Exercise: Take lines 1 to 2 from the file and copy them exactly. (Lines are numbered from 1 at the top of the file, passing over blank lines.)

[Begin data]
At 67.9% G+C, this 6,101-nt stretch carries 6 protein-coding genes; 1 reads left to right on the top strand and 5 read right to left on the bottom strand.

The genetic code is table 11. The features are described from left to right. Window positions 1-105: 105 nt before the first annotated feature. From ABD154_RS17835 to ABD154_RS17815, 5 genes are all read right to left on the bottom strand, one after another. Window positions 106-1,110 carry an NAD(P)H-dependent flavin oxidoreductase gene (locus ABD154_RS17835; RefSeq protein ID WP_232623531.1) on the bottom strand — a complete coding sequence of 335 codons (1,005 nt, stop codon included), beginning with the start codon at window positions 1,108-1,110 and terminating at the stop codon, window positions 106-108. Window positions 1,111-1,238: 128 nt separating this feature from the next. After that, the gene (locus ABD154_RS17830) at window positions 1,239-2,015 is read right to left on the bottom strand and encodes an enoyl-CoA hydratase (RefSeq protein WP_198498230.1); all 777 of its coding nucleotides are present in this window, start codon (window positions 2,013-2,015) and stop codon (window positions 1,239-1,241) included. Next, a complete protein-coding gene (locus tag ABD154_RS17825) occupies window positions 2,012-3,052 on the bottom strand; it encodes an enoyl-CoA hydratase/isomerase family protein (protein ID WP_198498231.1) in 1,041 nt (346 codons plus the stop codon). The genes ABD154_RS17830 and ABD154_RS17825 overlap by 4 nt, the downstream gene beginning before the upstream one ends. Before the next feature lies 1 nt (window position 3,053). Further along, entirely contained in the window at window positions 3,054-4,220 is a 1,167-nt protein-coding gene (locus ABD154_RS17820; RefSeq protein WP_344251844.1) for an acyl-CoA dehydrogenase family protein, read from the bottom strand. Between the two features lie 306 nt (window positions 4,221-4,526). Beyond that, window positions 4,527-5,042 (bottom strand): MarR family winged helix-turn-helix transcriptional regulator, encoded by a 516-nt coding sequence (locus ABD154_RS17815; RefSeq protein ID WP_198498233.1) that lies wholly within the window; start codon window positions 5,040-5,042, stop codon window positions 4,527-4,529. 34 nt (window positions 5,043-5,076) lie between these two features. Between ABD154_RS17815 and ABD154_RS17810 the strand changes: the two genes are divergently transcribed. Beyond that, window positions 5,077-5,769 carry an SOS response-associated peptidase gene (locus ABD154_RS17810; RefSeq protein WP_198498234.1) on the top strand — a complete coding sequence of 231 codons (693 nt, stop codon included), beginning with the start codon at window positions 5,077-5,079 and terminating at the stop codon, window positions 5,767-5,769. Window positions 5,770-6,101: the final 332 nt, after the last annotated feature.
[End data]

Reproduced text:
At 67.9% G+C, this 6,101-nt stretch carries 6 protein-coding genes; 1 reads left to right on the top strand and 5 read right to left on the bottom strand.

The genetic code is table 11. The features are described from left to right. Window positions 1-105: 105 nt before the first annotated feature. From ABD154_RS17835 to ABD154_RS17815, 5 genes are all read right to left on the bottom strand, one after another. Window positions 106-1,110 carry an NAD(P)H-dependent flavin oxidoreductase gene (locus ABD154_RS17835; RefSeq protein ID WP_232623531.1) on the bottom strand — a complete coding sequence of 335 codons (1,005 nt, stop codon included), beginning with the start codon at window positions 1,108-1,110 and terminating at the stop codon, window positions 106-108. Window positions 1,111-1,238: 128 nt separating this feature from the next. After that, the gene (locus ABD154_RS17830) at window positions 1,239-2,015 is read right to left on the bottom strand and encodes an enoyl-CoA hydratase (RefSeq protein WP_198498230.1); all 777 of its coding nucleotides are present in this window, start codon (window positions 2,013-2,015) and stop codon (window positions 1,239-1,241) included. Next, a complete protein-coding gene (locus tag ABD154_RS17825) occupies window positions 2,012-3,052 on the bottom strand; it encodes an enoyl-CoA hydratase/isomerase family protein (protein ID WP_198498231.1) in 1,041 nt (346 codons plus the stop codon). The genes ABD154_RS17830 and ABD154_RS17825 overlap by 4 nt, the downstream gene beginning before the upstream one ends. Before the next feature lies 1 nt (window position 3,053). Further along, entirely contained in the window at window positions 3,054-4,220 is a 1,167-nt protein-coding gene (locus ABD154_RS17820; RefSeq protein WP_344251844.1) for an acyl-CoA dehydrogenase family protein, read from the bottom strand. Between the two features lie 306 nt (window positions 4,221-4,526). Beyond that, window positions 4,527-5,042 (bottom strand): MarR family winged helix-turn-helix transcriptional regulator, encoded by a 516-nt coding sequence (locus ABD154_RS17815; RefSeq protein ID WP_198498233.1) that lies wholly within the window; start codon window positions 5,040-5,042, stop codon window positions 4,527-4,529. 34 nt (window positions 5,043-5,076) lie between these two features. Between ABD154_RS17815 and ABD154_RS17810 the strand changes: the two genes are divergently transcribed. Beyond that, window positions 5,077-5,769 carry an SOS response-associated peptidase gene (locus ABD154_RS17810; RefSeq protein WP_198498234.1) on the top strand — a complete coding sequence of 231 codons (693 nt, stop codon included), beginning with the start codon at window positions 5,077-5,079 and terminating at the stop codon, window positions 5,767-5,769. Window positions 5,770-6,101: the final 332 nt, after the last annotated feature.